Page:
This comes to show in Jean-Pierre Jeunet’s Alien: resurrection from 1997, where the main character Sergeant Ellen Ripley, has been cloned after her death in the third movie, and now returns from the dead in her human form but her drive/demand regulation has been distorted. She is in an in between state: dead/alive, human/alien: she is without empathy, has superhuman strength and bleeds a concoction of blood and pure acid, but functions superficially as a human. Zizek asks the elementary question: “Why do the dead return? The answer offered by Lacan is the same as that found in popular culture: because they were not properly buried, i.e., because something went wrong with their obsequies. The return of the dead is a sign of a disturbance in the symbolic rite, in the process of symbolization; the dead return as collectors of some unpaid symbolic debt.” (Zizek pp 23) In the Alien quadrilogy, Ripley’s return is a comment on the moral decay and power obsession of the human civilization. The humans are trying to domesticate and train the alien, the Thing, the symbol of our latent desire, which of course cannot be done, and therefore is the fate of the humans fatal. Ripley Number 8, (she is the eighth cloning attempt, the others failed, Ripley burns them all when faced with her own clones), becomes the personification of our own fear and desire of the monster that lies within us.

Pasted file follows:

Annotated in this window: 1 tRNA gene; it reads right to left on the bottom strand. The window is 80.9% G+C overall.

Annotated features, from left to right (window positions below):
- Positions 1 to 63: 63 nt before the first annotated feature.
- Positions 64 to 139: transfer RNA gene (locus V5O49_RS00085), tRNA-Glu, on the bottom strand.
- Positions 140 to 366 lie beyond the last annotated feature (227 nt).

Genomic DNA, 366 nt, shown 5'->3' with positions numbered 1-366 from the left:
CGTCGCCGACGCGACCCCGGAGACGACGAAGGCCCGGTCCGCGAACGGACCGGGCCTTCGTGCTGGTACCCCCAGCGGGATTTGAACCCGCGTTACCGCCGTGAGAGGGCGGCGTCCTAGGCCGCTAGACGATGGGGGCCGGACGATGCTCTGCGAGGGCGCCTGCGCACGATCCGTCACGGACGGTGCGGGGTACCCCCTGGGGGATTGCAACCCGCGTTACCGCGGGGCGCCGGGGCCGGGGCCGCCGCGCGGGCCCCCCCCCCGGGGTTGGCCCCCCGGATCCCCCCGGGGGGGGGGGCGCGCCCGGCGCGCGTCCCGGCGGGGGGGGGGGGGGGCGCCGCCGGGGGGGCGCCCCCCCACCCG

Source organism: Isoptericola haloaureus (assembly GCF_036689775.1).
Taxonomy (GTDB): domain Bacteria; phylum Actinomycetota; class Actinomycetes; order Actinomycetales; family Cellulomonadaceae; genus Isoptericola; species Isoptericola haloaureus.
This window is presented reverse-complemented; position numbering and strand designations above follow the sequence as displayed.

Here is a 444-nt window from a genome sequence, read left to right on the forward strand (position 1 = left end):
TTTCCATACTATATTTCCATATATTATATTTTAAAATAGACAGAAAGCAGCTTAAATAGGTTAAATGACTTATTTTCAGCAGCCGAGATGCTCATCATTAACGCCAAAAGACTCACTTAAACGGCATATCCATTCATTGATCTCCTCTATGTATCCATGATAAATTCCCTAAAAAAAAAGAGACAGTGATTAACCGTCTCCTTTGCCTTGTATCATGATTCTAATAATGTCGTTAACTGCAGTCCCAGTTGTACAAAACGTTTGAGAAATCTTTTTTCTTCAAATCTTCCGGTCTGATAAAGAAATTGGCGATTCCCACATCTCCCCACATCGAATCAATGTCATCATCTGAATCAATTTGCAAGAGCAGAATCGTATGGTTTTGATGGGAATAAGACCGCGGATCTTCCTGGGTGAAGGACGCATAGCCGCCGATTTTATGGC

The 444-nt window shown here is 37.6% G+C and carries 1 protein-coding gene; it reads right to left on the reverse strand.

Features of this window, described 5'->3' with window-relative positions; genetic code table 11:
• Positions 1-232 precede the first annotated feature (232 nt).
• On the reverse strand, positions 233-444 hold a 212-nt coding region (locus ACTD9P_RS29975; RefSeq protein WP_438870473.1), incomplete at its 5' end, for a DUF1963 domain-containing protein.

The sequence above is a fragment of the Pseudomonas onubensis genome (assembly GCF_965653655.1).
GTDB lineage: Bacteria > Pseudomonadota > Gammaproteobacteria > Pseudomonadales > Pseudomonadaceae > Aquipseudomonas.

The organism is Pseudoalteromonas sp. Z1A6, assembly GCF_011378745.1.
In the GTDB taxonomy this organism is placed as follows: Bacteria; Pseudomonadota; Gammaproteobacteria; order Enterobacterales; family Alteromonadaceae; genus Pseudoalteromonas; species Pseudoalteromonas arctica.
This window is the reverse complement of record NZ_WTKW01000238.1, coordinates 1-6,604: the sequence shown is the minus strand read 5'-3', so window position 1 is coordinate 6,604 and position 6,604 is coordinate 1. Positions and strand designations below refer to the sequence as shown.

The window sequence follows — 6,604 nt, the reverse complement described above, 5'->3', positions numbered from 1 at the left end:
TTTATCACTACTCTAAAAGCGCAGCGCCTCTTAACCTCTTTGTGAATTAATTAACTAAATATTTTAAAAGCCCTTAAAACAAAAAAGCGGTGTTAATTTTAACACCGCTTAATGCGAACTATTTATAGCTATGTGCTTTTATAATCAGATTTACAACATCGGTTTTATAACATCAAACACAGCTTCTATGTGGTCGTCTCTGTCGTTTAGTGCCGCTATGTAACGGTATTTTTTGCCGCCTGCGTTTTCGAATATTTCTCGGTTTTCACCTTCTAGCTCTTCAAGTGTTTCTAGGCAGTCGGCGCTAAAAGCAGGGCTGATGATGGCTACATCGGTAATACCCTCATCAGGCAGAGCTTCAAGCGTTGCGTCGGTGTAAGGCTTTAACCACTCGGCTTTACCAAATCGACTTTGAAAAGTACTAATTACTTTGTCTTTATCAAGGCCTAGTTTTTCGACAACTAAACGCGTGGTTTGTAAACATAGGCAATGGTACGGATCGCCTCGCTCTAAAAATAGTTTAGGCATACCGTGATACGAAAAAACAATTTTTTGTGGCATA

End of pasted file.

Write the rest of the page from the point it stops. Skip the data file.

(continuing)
The second death can also be portrayed in a comedic sense, such as in the 1980’s comedy Weekend at Bernie’s by Ted Kotcheff, where two capable bachelors use their employer’s sudden death to their advantage, and engages his corps in various festive situations with a grotesque but nevertheless hilarious outcome. Bernie’s corpse serves as the famous Hitchcockian McGuffin for the plot of the film, but there is also a symbolic irony to be noticed in a Freudian, psychoanalytical sense: the

Anna Sofie Jespersen Chelsea College of Art, London Fine Art BA, Unit 7 25-01-2016